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Planting Hardwoods under strong Birch regen??

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Alright.

 

Just wondering the best way to plant some mixed hardwoods in an area with some very strong Birch regen??

Its a local owned wood which has been clea rfelled 5+? years ago and they still have some more mixed hardwoods to plant.

 

Seemingly the planting contractor who is planting some of the area has been down and says the Birch needs cut with brushcutters, which i totally agree with, some could be 4-5ft or higher.

My suggestion  was it might be worthwhile spraying the cut Birch stumps with Roundup/dye (unless anything better out there), all the brushcutting will be done by volanteers.

I'm worried that in 2-3 years time the birch will have came back as strong as anything and we will have to brushcut again, but now there will be trees planted in the ground. Even with the guards (not sure wot size, might just be canes and vole spirals? the last lot i planted there were, but there is also some tubes too)

Not sure the size but they said the worst bit could be 5Ha, so in my eyes quite  a big commitment for the foreseeable future as the hardwoods will take a while to truely establish (unlike ur SS, which would probably out compete the birch if u brush cutt it now) and not be at risk of shadeing out.

Can't remeber the exact %'s but quite a bit of Oak in there which will probably be the slowest

 

Wot would u advise?? The brushcutting is a no brainer and needs done.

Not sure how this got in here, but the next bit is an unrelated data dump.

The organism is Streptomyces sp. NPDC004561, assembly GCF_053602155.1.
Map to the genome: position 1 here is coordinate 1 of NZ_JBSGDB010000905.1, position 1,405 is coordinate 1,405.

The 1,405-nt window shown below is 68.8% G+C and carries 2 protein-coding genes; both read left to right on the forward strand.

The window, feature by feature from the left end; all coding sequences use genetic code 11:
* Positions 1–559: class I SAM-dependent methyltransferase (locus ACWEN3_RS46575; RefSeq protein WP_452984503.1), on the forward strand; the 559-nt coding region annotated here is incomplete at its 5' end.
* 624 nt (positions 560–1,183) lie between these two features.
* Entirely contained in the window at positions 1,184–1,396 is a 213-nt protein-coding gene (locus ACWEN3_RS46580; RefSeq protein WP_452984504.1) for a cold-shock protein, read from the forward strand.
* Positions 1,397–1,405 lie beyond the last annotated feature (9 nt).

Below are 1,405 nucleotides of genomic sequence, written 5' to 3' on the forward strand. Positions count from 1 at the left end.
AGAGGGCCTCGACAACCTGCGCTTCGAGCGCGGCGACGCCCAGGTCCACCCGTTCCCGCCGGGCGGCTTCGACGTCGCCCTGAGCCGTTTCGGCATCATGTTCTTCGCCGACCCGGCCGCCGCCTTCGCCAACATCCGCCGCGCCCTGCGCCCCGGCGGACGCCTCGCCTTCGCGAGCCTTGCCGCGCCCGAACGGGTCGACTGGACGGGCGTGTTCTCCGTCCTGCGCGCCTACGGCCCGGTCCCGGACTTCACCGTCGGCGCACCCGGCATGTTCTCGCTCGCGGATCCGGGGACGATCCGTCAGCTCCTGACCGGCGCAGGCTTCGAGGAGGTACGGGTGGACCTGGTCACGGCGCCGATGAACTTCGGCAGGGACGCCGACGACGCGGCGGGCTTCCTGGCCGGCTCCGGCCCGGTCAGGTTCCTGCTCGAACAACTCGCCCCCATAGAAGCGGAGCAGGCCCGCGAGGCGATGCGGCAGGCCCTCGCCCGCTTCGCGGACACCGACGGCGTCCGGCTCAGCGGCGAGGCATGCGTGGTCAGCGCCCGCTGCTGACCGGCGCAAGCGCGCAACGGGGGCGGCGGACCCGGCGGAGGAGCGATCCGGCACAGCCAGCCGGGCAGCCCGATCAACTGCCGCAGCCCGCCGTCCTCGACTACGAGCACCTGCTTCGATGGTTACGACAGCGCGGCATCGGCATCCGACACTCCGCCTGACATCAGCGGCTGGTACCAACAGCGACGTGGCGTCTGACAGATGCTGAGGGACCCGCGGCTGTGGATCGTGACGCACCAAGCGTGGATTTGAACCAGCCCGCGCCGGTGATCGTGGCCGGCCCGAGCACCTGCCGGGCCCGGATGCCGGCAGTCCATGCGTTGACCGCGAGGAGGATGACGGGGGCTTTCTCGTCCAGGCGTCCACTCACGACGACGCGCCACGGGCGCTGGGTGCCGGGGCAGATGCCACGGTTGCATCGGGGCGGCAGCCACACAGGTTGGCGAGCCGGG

But is it worth treating the cut stems?

Wot sort of cost or ammount of Roundup/Glyco would u need (say to treat a 5Ha plot)?

 

Also bear in mind the work will be done by volanteers so often lacking in numbers (never mind skills or common sense)

I thought 3-4 guys with brushcutters and 1 floowing behind treating stumps (if worthwhile)

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roundup/glycol will not have any affect on the cut stems as it needs to be taken in by the leaves , glycol plugs would work but would be expensive and time consuming for that area if you could use the tube guards then spray say in 2 years time that might work 

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7 minutes ago, daveatdave said:

roundup/glycol will not have any affect on the cut stems as it needs to be taken in by the leaves , glycol plugs would work but would be expensive and time consuming for that area if you could use the tube guards then spray say in 2 years time that might work 

 I thought u could use gycol as a stump treatment?

Know we did on the railways, i think a different dosage rate thou.

But i stand to be corrected

 

Cheers

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roundup/glycol will not have any affect on the cut stems as it needs to be taken in by the leaves , glycol plugs would work but would be expensive and time consuming for that area if you could use the tube guards then spray say in 2 years time that might work 


Not exactly right, glyphosate works well as a stump treatment but it needs to be a 20-30% mix and it'll need applying directly to the stump, either with a small sprayer or paint brush.

I've used it to effectively treat all hardwoods and rhododendrons up to 2" when painted or sprayed on, if the stump are bigger then you may need to drill a few holes to hold the chemical on the stump.

The stumps will need treating within an hour or so of cutting to be effective too.

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Cheers saints, must admit i never ever thought of that.